Amorim also discussed his disappointment with the progressive and social democratic forces in countries across Europe and other regions siding with NATO and imperialism. The Progressive Alliance, which Brazil’s Workers’ Party is a member of, has been supportive of the imperialist, pro-NATO, anti-Russia campaign that has been building momentum over the course of the crisis in Ukraine.
A number of social democratic parties in Europe and members of the Progressive Alliance have called for not only more sanctions on Russia but also increased military budgets across the European Union to fight Russia. The Progressive Alliance has also started a new podcast series call Peace and Security Podcasts, which calls for a “holistic approach” to security that includes “military and police” as well as economic and ideological tools.
However, Amorim seemed to find hope in some of the social democratic forces outside the West, in countries that have long been the victims of US-backed coups, interference, sanctions, and other forms of coercion and manipulation. These forces are more hesitant to accept the imperialist position that social democrats are promoting in NATO-affiliated countries and across the West. He also pointed out that parties such as PCdoB have consistently held an anti-imperialist position and fought for the self-determination of all nations, saying, “[The PCdoB] has always been, for Brazil and the world, a force in defense of peace and self-determination of peoples.”
This potential split in the Progressive Alliance and social democratic movement more broadly reflects similar developments which took place in the Second International early in the 20th century. Lenin and other leaders who would go on to form the Third International were disappointed in their social democratic counterparts in Europe for siding with their national bourgeoisie during the First World War rather than opposing the imperialist war. Today, we see social democracy and its proponents repeating the same mistakes, this time supporting imperialist aggression in the form of U.S.- and NATO-backed forces. Once again, it is the communist parties of the world condemning imperialism and fighting for true peace.
Capitalism and imperialism as the greatest threats
A key theme throughout the panel was the message that capitalism and imperialism are the greatest threats to world peace, shared prosperity, and a better world. Karol Cariola, Communist Party of Chile member and future Speaker of the Chilean Congress’s Chamber of Deputies, put this most succinctly when she said, “Capitalism is, in essence, the greatest scourge facing humanity in our time.” Other speakers echoed these sentiments.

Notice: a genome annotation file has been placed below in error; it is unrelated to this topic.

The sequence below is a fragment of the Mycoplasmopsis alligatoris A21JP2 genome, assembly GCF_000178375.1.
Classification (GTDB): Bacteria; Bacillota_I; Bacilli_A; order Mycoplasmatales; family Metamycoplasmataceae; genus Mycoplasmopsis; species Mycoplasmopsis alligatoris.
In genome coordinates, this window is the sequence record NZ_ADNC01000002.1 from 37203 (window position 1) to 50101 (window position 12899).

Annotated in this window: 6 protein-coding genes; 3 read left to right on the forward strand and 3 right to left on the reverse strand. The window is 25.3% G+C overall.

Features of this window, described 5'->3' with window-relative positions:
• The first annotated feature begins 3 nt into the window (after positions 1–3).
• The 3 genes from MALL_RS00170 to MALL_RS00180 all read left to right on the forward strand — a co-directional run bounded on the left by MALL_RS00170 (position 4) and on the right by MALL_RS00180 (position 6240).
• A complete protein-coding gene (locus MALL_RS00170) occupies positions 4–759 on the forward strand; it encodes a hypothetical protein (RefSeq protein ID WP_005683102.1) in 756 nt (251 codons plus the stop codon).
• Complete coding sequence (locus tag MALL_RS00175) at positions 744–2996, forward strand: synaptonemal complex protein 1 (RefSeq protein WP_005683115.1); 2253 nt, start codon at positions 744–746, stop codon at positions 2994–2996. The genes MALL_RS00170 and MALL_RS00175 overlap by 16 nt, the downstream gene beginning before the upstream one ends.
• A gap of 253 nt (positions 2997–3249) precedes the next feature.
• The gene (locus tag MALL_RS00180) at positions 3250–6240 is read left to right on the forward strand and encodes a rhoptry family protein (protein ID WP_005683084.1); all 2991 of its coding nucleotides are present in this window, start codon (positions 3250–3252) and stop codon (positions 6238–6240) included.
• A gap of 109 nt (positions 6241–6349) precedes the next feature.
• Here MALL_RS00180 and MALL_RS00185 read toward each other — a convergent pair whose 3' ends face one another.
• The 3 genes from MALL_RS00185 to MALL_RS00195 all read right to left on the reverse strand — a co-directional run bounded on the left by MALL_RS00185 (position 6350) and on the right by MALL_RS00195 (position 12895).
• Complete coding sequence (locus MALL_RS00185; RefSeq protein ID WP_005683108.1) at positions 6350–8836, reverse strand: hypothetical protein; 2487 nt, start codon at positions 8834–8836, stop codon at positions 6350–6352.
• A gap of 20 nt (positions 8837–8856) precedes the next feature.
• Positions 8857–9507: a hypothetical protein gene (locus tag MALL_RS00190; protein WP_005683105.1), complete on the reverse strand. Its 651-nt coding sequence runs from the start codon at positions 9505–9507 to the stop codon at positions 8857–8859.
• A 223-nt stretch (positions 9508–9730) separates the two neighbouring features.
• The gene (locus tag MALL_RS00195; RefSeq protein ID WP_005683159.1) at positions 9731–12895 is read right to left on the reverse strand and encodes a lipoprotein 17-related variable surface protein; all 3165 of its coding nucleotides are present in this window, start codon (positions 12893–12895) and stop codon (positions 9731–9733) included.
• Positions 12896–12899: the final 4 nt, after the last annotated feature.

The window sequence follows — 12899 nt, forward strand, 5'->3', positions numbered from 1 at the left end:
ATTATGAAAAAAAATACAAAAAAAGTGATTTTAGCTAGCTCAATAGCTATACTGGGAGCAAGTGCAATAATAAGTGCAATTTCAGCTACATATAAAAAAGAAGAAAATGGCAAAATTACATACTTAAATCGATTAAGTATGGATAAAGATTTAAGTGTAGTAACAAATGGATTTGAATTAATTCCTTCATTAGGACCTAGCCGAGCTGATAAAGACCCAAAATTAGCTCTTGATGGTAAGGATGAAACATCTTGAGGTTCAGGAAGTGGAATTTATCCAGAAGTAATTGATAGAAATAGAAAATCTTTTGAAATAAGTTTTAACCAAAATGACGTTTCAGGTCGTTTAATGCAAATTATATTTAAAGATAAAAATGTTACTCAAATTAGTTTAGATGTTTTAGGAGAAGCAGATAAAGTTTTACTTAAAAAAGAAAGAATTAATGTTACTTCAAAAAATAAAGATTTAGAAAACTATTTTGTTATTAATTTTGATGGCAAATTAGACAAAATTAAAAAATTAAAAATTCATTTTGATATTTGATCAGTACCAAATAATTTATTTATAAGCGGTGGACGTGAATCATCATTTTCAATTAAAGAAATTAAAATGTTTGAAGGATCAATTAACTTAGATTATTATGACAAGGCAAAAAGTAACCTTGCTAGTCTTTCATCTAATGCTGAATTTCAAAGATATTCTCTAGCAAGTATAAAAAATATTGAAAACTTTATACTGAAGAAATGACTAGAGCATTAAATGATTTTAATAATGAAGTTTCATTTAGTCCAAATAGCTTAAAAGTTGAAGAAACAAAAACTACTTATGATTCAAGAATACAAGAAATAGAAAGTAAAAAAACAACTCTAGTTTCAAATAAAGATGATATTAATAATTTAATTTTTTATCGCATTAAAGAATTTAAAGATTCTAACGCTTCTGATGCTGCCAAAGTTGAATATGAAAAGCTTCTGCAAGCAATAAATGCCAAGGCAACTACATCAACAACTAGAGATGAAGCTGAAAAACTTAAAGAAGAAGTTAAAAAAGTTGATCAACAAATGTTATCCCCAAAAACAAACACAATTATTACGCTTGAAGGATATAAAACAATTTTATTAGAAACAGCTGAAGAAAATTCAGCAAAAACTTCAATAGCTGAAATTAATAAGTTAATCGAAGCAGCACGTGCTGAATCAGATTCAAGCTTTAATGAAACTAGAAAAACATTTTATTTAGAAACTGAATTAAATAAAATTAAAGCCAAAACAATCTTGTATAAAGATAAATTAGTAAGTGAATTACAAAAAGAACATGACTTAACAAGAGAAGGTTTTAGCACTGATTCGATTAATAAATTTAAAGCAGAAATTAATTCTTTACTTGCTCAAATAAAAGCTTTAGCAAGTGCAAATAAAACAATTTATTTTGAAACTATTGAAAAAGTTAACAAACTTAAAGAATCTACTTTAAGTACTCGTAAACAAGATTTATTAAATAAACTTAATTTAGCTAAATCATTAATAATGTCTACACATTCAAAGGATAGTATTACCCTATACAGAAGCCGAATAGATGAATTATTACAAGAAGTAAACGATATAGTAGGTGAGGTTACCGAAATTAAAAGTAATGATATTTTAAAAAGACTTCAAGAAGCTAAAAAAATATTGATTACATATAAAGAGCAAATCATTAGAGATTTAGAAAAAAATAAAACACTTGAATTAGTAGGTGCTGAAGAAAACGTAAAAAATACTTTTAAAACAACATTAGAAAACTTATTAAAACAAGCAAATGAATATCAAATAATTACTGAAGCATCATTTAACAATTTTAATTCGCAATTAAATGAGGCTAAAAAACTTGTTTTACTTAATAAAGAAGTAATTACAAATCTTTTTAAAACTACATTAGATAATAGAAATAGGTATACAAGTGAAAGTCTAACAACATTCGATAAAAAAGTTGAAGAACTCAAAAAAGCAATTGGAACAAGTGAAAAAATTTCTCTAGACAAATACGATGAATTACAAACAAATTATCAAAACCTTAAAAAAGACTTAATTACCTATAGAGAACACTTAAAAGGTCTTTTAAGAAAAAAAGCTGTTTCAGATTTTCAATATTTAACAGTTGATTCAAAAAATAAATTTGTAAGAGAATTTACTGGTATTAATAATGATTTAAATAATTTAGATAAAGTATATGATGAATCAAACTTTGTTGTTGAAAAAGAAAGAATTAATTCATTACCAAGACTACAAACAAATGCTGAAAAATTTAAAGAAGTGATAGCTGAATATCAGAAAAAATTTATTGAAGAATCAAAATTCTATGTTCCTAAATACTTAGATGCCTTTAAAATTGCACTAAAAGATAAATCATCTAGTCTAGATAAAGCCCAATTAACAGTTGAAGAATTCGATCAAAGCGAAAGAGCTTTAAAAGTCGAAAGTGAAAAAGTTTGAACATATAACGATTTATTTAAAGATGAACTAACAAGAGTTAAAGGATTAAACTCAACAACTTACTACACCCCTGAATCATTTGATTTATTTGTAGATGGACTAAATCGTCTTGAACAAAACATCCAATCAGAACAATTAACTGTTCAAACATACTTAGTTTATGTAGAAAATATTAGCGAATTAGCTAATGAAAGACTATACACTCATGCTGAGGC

The panel outlined two contrasting trends developing today — on one hand a coalition of neoliberals, conservatives, fascists, and other imperialists supporting the capitalist order and on the other hand the growing communist, workers’, and progressive anti-imperialist forces who are working for a peaceful, sustainable, socialist world. As pointed out by several speakers, in today’s age capitalism and imperialism are an international threat. This means that, to effectively combat it, the various communist, workers’, and anti-imperialist forces must also be oriented toward internationalism and work together toward their shared goals.
As far back as the founding of the very first communist parties, internationalism has been a key theme in the communist movement. But internationalism and international solidarity are not just slogans or talking points; they are the actions that we take to build relationships across borders and to share the struggles we all face.
It’s crucial that we as communists continue to strengthen our international relationships, especially in light of the rapid shift in the geopolitical landscape instigated by the Russia-Ukraine crisis and the West’s response to it. As Lenin famously said, “There are decades where nothing happens and weeks where decades happen.” The contradictions of the imperialist unipolar world are heightening, and it is more important than ever that we strengthen our bonds of international solidarity and communist internationalism.
The panel discussion can be viewed here. The PCdoB article (in Portuguese) on the panel can be read here.
Images: Lula da Silva and Luciana Santos, photo by Ricardo Stuckert, PCdoB website; Festival Vermelho, PCdoB website.
Source: Communist Party U.S.A.